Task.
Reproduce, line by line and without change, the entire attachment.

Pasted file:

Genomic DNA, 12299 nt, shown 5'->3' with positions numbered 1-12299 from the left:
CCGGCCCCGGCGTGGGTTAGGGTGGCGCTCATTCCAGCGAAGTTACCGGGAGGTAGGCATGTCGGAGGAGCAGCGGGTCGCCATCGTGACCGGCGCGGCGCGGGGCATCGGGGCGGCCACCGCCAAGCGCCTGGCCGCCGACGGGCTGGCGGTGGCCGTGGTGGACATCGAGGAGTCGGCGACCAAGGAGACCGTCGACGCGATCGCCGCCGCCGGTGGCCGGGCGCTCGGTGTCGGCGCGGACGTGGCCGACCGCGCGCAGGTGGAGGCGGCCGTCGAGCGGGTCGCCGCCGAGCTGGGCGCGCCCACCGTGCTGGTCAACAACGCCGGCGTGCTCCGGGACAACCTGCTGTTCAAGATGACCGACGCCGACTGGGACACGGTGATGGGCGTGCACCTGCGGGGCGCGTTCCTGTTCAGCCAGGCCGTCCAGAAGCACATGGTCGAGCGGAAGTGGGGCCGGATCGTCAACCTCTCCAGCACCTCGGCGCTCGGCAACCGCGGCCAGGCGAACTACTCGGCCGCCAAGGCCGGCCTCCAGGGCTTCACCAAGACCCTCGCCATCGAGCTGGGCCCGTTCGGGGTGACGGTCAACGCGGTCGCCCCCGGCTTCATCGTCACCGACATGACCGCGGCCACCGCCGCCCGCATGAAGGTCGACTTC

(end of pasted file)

Genomic DNA, 12299 nt, shown 5'->3' with positions numbered 1-12299 from the left:
CCGGCCCCGGCGTGGGTTAGGGTGGCGCTCATTCCAGCGAAGTTACCGGGAGGTAGGCATGTCGGAGGAGCAGCGGGTCGCCATCGTGACCGGCGCGGCGCGGGGCATCGGGGCGGCCACCGCCAAGCGCCTGGCCGCCGACGGGCTGGCGGTGGCCGTGGTGGACATCGAGGAGTCGGCGACCAAGGAGACCGTCGACGCGATCGCCGCCGCCGGTGGCCGGGCGCTCGGTGTCGGCGCGGACGTGGCCGACCGCGCGCAGGTGGAGGCGGCCGTCGAGCGGGTCGCCGCCGAGCTGGGCGCGCCCACCGTGCTGGTCAACAACGCCGGCGTGCTCCGGGACAACCTGCTGTTCAAGATGACCGACGCCGACTGGGACACGGTGATGGGCGTGCACCTGCGGGGCGCGTTCCTGTTCAGCCAGGCCGTCCAGAAGCACATGGTCGAGCGGAAGTGGGGCCGGATCGTCAACCTCTCCAGCACCTCGGCGCTCGGCAACCGCGGCCAGGCGAACTACTCGGCCGCCAAGGCCGGCCTCCAGGGCTTCACCAAGACCCTCGCCATCGAGCTGGGCCCGTTCGGGGTGACGGTCAACGCGGTCGCCCCCGGCTTCATCGTCACCGACATGACCGCGGCCACCGCCGCCCGCATGAAGGTCGACTTC